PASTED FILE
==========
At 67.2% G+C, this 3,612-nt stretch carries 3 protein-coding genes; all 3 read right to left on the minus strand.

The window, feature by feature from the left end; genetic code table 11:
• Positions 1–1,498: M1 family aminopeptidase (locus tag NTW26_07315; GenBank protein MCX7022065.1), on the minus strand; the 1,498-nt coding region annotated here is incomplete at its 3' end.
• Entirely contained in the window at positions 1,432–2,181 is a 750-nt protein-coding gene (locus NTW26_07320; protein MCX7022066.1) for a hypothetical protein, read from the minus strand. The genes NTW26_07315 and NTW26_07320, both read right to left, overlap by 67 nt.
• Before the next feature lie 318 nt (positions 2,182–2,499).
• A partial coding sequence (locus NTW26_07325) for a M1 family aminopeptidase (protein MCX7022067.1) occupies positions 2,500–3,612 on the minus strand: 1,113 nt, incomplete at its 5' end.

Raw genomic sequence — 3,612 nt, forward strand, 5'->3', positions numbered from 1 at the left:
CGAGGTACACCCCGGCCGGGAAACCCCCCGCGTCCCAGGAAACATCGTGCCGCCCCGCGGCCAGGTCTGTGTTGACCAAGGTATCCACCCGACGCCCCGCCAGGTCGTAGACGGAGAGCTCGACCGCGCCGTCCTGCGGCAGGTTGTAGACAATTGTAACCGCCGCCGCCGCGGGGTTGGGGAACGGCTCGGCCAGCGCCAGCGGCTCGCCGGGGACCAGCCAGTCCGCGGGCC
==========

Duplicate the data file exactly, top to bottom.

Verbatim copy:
At 67.2% G+C, this 3,612-nt stretch carries 3 protein-coding genes; all 3 read right to left on the minus strand.

The window, feature by feature from the left end; genetic code table 11:
• Positions 1–1,498: M1 family aminopeptidase (locus tag NTW26_07315; GenBank protein MCX7022065.1), on the minus strand; the 1,498-nt coding region annotated here is incomplete at its 3' end.
• Entirely contained in the window at positions 1,432–2,181 is a 750-nt protein-coding gene (locus NTW26_07320; protein MCX7022066.1) for a hypothetical protein, read from the minus strand. The genes NTW26_07315 and NTW26_07320, both read right to left, overlap by 67 nt.
• Before the next feature lie 318 nt (positions 2,182–2,499).
• A partial coding sequence (locus NTW26_07325) for a M1 family aminopeptidase (protein MCX7022067.1) occupies positions 2,500–3,612 on the minus strand: 1,113 nt, incomplete at its 5' end.

Raw genomic sequence — 3,612 nt, forward strand, 5'->3', positions numbered from 1 at the left:
CGAGGTACACCCCGGCCGGGAAACCCCCCGCGTCCCAGGAAACATCGTGCCGCCCCGCGGCCAGGTCTGTGTTGACCAAGGTATCCACCCGACGCCCCGCCAGGTCGTAGACGGAGAGCTCGACCGCGCCGTCCTGCGGCAGGTTGTAGACAATTGTAACCGCCGCCGCCGCGGGGTTGGGGAACGGCTCGGCCAGCGCCAGCGGCTCGCCGGGGACCAGCCAGTCCGCGGGCC